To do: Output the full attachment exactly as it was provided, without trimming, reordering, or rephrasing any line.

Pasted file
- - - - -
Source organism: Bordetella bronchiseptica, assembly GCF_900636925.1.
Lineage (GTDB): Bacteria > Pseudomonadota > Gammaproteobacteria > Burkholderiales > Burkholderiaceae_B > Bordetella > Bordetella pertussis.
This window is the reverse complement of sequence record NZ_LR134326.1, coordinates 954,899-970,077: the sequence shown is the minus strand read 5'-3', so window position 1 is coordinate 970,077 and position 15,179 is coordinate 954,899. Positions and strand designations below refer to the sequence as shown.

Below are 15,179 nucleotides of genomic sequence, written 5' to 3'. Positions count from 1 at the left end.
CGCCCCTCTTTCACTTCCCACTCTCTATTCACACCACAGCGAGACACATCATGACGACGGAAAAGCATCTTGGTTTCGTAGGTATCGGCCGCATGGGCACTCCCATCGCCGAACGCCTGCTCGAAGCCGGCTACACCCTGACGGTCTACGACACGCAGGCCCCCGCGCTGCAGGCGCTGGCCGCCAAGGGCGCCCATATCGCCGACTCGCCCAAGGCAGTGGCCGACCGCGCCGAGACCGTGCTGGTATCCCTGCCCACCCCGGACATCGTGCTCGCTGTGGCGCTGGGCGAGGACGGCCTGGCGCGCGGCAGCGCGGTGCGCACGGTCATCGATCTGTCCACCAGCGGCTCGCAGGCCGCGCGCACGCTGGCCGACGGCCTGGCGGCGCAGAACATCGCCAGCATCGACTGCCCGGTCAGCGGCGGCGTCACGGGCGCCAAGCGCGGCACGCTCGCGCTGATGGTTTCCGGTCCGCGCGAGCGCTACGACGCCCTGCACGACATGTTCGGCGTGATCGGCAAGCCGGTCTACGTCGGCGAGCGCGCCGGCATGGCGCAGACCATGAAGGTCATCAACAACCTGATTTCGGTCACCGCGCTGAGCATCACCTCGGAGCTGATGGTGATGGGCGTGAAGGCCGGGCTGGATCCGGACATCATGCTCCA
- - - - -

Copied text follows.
Source organism: Bordetella bronchiseptica, assembly GCF_900636925.1.
Lineage (GTDB): Bacteria > Pseudomonadota > Gammaproteobacteria > Burkholderiales > Burkholderiaceae_B > Bordetella > Bordetella pertussis.
This window is the reverse complement of sequence record NZ_LR134326.1, coordinates 954,899-970,077: the sequence shown is the minus strand read 5'-3', so window position 1 is coordinate 970,077 and position 15,179 is coordinate 954,899. Positions and strand designations below refer to the sequence as shown.

Below are 15,179 nucleotides of genomic sequence, written 5' to 3'. Positions count from 1 at the left end.
CGCCCCTCTTTCACTTCCCACTCTCTATTCACACCACAGCGAGACACATCATGACGACGGAAAAGCATCTTGGTTTCGTAGGTATCGGCCGCATGGGCACTCCCATCGCCGAACGCCTGCTCGAAGCCGGCTACACCCTGACGGTCTACGACACGCAGGCCCCCGCGCTGCAGGCGCTGGCCGCCAAGGGCGCCCATATCGCCGACTCGCCCAAGGCAGTGGCCGACCGCGCCGAGACCGTGCTGGTATCCCTGCCCACCCCGGACATCGTGCTCGCTGTGGCGCTGGGCGAGGACGGCCTGGCGCGCGGCAGCGCGGTGCGCACGGTCATCGATCTGTCCACCAGCGGCTCGCAGGCCGCGCGCACGCTGGCCGACGGCCTGGCGGCGCAGAACATCGCCAGCATCGACTGCCCGGTCAGCGGCGGCGTCACGGGCGCCAAGCGCGGCACGCTCGCGCTGATGGTTTCCGGTCCGCGCGAGCGCTACGACGCCCTGCACGACATGTTCGGCGTGATCGGCAAGCCGGTCTACGTCGGCGAGCGCGCCGGCATGGCGCAGACCATGAAGGTCATCAACAACCTGATTTCGGTCACCGCGCTGAGCATCACCTCGGAGCTGATGGTGATGGGCGTGAAGGCCGGGCTGGATCCGGACATCATGCTCCA